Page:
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DEGREE REGULATIONS & PROGRAMMES OF STUDY 2017/2018

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DRPS : Course Catalogue : School of Literatures, Languages and Cultures : European Languages and Cultures - French

Undergraduate Course: Love and Melancholy in Early Modern France (ELCF10066)

Course Outline
SchoolSchool of Literatures, Languages and Cultures CollegeCollege of Humanities and Social Science
Credit level (Normal year taken)SCQF Level 10 (Year 4 Undergraduate) AvailabilityNot available to visiting students
SCQF Credits20 ECTS Credits10
SummaryThis course will explore, through the study of literary, philosophical and medical texts, attitudes towards love and melancholy in the Renaissance period.
Course description Love in its various forms (between friends, lovers, love between man and God, self-love) is a pervasive theme of Renaissance literature and thought. In sixteenth century and beyond, love was seen as a cause and a species of melancholy, the name of an illness and of a temperament that fascinated contemporaries because of its association with genius and madness. We will examine in particular the impact that philosophical and medical theories of melancholy had on the treatment of love in the literature of the period. Through the close analysis of a selection of texts belonging to a variety of genres - the nouvelle, the novel, the sonnet, the essay form - the course will aim to introduce students to some of the most original authors of the early modern period in France.
Entry Requirements (not applicable to Visiting Students)
Pre-requisites Students MUST have passed: French 2 (ELCF08001)
Co-requisites
Prohibited Combinations Other requirements Entry to Honours in French
Course Delivery Information
Academic year 2017/18, Not available to visiting students (SS1) Quota:  None
Course Start Semester 2
Timetable Timetable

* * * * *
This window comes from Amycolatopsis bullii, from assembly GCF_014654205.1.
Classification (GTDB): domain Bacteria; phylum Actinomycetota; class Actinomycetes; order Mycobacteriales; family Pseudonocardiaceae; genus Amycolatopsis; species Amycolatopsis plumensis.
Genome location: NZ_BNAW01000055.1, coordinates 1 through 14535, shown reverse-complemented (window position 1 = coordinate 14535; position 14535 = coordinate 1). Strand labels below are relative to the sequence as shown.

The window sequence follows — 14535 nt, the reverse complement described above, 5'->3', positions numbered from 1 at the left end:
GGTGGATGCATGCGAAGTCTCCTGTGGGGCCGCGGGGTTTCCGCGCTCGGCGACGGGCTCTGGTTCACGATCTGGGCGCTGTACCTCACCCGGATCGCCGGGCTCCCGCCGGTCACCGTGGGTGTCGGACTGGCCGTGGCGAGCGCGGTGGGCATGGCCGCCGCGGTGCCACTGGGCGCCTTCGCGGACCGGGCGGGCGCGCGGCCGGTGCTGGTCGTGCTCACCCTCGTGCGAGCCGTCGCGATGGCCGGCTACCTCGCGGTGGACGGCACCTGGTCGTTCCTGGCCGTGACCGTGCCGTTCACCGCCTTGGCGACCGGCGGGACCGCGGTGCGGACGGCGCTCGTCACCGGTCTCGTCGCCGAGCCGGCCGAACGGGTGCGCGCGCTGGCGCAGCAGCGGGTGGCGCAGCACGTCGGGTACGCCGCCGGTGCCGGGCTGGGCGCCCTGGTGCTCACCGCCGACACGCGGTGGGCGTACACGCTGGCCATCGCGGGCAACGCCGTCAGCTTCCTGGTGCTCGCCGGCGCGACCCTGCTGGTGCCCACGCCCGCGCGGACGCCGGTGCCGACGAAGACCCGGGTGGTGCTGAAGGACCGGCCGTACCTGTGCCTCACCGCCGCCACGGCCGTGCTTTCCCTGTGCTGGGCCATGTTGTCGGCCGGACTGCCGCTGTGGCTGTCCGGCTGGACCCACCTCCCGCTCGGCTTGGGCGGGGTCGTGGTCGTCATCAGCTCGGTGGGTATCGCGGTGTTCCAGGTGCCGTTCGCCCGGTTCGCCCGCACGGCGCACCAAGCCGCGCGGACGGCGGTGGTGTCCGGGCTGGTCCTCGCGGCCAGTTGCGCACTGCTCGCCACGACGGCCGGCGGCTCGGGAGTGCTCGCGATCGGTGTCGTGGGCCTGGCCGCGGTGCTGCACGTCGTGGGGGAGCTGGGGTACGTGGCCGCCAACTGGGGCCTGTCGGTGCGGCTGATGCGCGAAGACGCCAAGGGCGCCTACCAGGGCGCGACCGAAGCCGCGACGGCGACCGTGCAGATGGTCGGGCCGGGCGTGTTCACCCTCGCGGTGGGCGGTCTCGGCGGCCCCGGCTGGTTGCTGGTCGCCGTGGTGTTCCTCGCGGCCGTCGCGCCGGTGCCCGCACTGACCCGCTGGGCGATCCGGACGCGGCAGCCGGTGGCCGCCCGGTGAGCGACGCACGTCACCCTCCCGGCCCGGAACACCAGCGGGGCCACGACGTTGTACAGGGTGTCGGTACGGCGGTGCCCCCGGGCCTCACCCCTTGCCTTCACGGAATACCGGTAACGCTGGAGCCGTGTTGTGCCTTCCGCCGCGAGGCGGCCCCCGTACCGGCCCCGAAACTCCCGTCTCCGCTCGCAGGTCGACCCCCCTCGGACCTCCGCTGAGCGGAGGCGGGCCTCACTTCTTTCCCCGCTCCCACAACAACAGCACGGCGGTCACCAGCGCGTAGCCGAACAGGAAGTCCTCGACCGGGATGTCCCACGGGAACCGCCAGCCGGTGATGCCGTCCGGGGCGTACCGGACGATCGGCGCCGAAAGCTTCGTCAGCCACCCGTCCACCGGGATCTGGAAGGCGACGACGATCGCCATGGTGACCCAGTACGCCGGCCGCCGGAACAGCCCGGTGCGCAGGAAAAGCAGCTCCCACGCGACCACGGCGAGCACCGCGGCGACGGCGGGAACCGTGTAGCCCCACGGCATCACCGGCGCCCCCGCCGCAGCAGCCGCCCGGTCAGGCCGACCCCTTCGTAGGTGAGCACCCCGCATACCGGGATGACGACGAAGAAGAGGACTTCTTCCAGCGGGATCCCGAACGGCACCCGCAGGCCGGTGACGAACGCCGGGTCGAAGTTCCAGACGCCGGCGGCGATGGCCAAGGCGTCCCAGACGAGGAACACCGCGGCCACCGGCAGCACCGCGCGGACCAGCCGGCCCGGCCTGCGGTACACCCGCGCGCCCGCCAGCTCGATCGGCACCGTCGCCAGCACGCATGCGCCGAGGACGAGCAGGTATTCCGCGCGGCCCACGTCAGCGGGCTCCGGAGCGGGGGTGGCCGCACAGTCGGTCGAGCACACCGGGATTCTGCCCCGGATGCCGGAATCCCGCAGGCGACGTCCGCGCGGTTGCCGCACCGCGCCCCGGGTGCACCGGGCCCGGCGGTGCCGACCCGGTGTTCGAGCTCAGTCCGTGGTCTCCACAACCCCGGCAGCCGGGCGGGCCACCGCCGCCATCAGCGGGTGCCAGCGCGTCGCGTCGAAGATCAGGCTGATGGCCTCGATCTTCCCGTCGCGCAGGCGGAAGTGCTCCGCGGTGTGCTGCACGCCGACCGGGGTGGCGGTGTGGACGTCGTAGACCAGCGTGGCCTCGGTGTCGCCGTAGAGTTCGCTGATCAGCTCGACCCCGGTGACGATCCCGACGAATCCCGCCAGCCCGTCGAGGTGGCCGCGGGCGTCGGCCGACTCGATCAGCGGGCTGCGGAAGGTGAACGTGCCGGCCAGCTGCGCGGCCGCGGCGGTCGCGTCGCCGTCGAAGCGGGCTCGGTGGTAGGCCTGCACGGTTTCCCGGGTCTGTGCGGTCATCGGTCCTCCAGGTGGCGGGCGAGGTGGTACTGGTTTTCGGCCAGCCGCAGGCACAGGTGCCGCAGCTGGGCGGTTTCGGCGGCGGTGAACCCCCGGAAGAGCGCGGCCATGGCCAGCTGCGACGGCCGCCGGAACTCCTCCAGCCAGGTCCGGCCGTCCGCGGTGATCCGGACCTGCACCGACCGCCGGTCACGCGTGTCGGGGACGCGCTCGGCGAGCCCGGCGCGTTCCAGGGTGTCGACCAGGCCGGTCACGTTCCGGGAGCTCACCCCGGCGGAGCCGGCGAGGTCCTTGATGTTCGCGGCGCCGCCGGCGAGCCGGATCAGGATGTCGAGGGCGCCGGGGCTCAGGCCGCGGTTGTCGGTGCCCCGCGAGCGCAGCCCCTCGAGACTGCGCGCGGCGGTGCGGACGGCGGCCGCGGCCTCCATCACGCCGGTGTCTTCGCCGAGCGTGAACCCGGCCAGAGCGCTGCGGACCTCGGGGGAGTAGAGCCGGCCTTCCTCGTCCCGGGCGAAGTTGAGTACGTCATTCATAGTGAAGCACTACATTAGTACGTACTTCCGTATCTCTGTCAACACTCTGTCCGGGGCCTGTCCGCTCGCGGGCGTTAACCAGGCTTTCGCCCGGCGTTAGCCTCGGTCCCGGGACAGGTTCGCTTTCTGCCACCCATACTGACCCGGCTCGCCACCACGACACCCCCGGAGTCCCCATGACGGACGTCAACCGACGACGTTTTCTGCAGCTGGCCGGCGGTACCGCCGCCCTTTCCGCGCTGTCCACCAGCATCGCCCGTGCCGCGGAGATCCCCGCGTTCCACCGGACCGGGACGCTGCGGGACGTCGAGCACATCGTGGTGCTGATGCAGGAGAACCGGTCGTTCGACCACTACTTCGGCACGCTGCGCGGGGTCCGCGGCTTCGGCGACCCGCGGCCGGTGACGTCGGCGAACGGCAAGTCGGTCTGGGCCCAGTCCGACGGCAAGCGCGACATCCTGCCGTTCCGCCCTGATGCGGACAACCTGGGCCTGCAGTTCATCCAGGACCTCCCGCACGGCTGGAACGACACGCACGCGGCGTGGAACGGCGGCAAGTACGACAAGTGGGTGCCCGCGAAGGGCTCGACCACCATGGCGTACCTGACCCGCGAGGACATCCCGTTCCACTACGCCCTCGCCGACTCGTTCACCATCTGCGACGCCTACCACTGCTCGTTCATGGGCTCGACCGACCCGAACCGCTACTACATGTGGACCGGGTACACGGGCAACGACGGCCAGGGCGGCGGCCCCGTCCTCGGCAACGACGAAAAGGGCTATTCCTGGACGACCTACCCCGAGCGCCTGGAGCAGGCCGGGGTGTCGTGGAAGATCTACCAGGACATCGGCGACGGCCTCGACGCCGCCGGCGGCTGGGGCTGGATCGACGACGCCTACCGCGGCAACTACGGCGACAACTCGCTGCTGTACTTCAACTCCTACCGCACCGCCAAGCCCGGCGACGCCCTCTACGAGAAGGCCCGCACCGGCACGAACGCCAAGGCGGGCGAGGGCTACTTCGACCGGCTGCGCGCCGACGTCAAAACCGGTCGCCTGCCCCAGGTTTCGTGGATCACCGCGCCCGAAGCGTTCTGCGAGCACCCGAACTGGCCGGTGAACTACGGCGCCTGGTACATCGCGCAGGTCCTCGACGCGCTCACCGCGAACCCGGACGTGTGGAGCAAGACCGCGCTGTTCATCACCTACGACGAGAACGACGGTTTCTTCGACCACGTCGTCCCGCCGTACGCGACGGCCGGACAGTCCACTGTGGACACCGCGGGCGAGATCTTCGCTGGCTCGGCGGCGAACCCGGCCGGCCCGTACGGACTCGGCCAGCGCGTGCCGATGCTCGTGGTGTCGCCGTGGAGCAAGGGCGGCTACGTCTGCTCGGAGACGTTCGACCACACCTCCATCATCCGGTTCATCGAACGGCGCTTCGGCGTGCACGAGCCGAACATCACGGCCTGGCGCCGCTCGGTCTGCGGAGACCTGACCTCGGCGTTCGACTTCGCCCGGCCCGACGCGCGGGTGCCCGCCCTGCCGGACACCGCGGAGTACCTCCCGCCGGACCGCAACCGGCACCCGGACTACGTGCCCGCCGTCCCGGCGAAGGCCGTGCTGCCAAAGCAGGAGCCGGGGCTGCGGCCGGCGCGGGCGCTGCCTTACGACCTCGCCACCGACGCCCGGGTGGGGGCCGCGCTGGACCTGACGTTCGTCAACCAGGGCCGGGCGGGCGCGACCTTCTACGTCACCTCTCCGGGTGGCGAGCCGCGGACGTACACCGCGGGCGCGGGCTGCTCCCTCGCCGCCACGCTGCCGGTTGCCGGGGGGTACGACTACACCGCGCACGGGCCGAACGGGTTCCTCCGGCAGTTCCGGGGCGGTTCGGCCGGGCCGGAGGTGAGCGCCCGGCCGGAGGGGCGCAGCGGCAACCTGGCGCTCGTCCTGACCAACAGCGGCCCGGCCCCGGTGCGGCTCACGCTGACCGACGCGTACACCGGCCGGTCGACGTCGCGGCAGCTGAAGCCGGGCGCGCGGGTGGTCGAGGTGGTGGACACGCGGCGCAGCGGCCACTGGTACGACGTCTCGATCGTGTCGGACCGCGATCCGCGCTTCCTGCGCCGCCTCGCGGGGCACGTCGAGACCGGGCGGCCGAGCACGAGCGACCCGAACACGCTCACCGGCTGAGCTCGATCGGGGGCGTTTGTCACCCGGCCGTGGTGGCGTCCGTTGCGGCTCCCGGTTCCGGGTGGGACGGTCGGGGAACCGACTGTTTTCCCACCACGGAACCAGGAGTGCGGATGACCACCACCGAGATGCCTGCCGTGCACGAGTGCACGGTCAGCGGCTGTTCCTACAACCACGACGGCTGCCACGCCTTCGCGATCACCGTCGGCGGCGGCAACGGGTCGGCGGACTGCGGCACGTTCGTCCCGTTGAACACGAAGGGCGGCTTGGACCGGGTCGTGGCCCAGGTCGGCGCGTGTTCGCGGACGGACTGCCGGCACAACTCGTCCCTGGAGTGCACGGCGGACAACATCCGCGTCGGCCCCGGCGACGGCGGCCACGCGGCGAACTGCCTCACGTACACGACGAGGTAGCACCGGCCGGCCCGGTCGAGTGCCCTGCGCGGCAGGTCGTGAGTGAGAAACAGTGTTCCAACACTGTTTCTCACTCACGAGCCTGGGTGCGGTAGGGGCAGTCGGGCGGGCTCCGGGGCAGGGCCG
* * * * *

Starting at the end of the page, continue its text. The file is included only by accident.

Learning and Teaching activities (Further Info) Total Hours: 200 ( Lecture Hours 22, Programme Level Learning and Teaching Hours 4, Directed Learning and Independent Learning Hours 174 )
Assessment (Further Info) Written Exam 0 %, Coursework 100 %, Practical Exam 0 %
Additional Information (Assessment) 100% Coursework:
1 x 2000 word essay (90%)
1 x in-class presentation (10%)
Feedback The feedback given to you throughout the course is designed to help you improve your future work: you will be given both formative and summative feedback. Formative parts of the assessment: you will receive feedback on your presentation, and more generally on your engagement with the course.
You are also encouraged to highlight specific aspects you would particularly like to have feedback on. During the course, your tutor will take time to invite feedback about the course, and to give feedback on progress thus far. From week 8 onwards (or earlier if you wish), you will be able to bring along an essay plan in time for the feedback to be useful for the end-of-course essay. You will also be given summative feedback on your end-of-course essay.
No Exam Information
Learning Outcomes
On completion of this course, the student will be able to:
  1. To demonstrate an advanced knowledge of a range of literary texts in their socio-historical and cultural contexts as well as a good understanding of the theoretical and conceptual frameworks needed to analyse them
  2. To select and apply relevant theoretical and methodological approaches in their critical evaluation of literary texts belonging to a variety of genres - the nouvelle, the sonnet, the phisosophical treatise - and to demonstrate mastery of relevant technical terminology and research methods
  3. To assess and synthesise primary and secondary sources and to engage critically with these sources, showing awareness of nuance and accommodating ambiguities
  4. To construct coherent arguments which engage effectively with the sources and the relevant contexts and to present them with a high level of clarity in both oral and written form
  5. To demonstrate autonomy and initiative in their activities, carry out independent research under the guidance of the tutor, and to show awareness of their own and others┐ roles and responsibilities as part of a team
Reading List
http://resourcelists.ed.ac.uk/
Additional Information
Graduate Attributes and Skills By the end of the course, students will have further developed their skills in the areas of research and enquiry, personal and intellectual autonomy, communication, and personal effectiveness. For further specification of these skills see the university┐s graduate and employability skills framework at http://www.employability.ed.ac.uk/documents/GAFramework+Interpretation.pdf
KeywordsDELC Love & Mel
Contacts
Course organiserDr Emmanuelle Lacore-Martin
Tel: (0131 6)51 1148
Email: E.Martin@ed.ac.uk
Course secretaryMrs Elsie Gach
Tel: (0131 6)50 8421
Email: Elsie.Gach@ed.ac.uk
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